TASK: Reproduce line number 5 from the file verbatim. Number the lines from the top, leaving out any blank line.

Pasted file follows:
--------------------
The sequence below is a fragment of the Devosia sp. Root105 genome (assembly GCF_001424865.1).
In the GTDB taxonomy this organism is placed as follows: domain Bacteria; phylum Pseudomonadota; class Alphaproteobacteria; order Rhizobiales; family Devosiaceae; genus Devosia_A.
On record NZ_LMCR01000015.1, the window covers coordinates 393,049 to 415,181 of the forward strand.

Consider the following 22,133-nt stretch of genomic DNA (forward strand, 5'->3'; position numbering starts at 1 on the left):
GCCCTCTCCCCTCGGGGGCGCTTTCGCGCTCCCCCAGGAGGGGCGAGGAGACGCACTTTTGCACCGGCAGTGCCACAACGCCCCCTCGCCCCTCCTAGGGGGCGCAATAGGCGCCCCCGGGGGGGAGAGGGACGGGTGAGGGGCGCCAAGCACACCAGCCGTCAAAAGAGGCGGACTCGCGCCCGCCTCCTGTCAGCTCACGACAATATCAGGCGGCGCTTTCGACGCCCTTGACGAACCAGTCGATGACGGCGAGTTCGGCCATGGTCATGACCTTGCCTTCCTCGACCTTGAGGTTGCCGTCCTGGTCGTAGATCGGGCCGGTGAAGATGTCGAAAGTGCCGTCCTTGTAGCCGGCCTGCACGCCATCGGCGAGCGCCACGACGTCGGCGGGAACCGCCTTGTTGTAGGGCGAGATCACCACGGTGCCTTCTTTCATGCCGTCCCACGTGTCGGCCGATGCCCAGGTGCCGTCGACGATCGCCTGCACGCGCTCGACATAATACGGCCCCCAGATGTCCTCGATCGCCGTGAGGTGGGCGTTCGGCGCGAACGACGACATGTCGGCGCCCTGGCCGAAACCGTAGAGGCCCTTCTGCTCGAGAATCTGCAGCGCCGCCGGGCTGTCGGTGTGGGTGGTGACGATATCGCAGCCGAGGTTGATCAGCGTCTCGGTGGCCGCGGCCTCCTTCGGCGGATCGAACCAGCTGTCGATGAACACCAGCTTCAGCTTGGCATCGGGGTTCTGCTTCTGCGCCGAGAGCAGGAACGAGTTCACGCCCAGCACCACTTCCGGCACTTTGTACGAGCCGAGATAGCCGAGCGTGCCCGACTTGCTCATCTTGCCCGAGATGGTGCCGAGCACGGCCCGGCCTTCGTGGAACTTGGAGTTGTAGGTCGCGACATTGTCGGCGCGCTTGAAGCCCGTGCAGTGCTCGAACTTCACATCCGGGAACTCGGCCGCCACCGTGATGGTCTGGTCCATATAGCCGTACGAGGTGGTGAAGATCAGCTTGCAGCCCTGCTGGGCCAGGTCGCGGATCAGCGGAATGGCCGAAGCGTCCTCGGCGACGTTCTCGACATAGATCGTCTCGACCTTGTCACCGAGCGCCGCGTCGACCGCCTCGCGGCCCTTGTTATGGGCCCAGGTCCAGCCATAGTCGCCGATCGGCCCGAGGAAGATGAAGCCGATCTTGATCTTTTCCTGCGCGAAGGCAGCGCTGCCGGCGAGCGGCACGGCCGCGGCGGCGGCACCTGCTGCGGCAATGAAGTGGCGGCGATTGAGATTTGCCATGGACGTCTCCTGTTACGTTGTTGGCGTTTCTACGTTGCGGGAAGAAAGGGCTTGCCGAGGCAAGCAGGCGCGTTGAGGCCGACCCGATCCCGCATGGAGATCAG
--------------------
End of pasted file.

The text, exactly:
GCCCTCTCCCCTCGGGGGCGCTTTCGCGCTCCCCCAGGAGGGGCGAGGAGACGCACTTTTGCACCGGCAGTGCCACAACGCCCCCTCGCCCCTCCTAGGGGGCGCAATAGGCGCCCCCGGGGGGGAGAGGGACGGGTGAGGGGCGCCAAGCACACCAGCCGTCAAAAGAGGCGGACTCGCGCCCGCCTCCTGTCAGCTCACGACAATATCAGGCGGCGCTTTCGACGCCCTTGACGAACCAGTCGATGACGGCGAGTTCGGCCATGGTCATGACCTTGCCTTCCTCGACCTTGAGGTTGCCGTCCTGGTCGTAGATCGGGCCGGTGAAGATGTCGAAAGTGCCGTCCTTGTAGCCGGCCTGCACGCCATCGGCGAGCGCCACGACGTCGGCGGGAACCGCCTTGTTGTAGGGCGAGATCACCACGGTGCCTTCTTTCATGCCGTCCCACGTGTCGGCCGATGCCCAGGTGCCGTCGACGATCGCCTGCACGCGCTCGACATAATACGGCCCCCAGATGTCCTCGATCGCCGTGAGGTGGGCGTTCGGCGCGAACGACGACATGTCGGCGCCCTGGCCGAAACCGTAGAGGCCCTTCTGCTCGAGAATCTGCAGCGCCGCCGGGCTGTCGGTGTGGGTGGTGACGATATCGCAGCCGAGGTTGATCAGCGTCTCGGTGGCCGCGGCCTCCTTCGGCGGATCGAACCAGCTGTCGATGAACACCAGCTTCAGCTTGGCATCGGGGTTCTGCTTCTGCGCCGAGAGCAGGAACGAGTTCACGCCCAGCACCACTTCCGGCACTTTGTACGAGCCGAGATAGCCGAGCGTGCCCGACTTGCTCATCTTGCCCGAGATGGTGCCGAGCACGGCCCGGCCTTCGTGGAACTTGGAGTTGTAGGTCGCGACATTGTCGGCGCGCTTGAAGCCCGTGCAGTGCTCGAACTTCACATCCGGGAACTCGGCCGCCACCGTGATGGTCTGGTCCATATAGCCGTACGAGGTGGTGAAGATCAGCTTGCAGCCCTGCTGGGCCAGGTCGCGGATCAGCGGAATGGCCGAAGCGTCCTCGGCGACGTTCTCGACATAGATCGTCTCGACCTTGTCACCGAGCGCCGCGTCGACCGCCTCGCGGCCCTTGTTATGGGCCCAGGTCCAGCCATAGTCGCCGATCGGCCCGAGGAAGATGAAGCCGATCTTGATCTTTTCCTGCGCGAAGGCAGCGCTGCCGGCGAGCGGCACGGCCGCGGCGGCGGCACCTGCTGCGGCAATGAAGTGGCGGCGATTGAGATTTGCCATGGACGTCTCCTGTTACGTTGTTGGCGTTTCTACGTTGCGGGAAGAAAGGGCTTGCCGAGGCAAGCAGGCGCGTTGAGGCCGACCCGATCCCGCATGGAGATCAG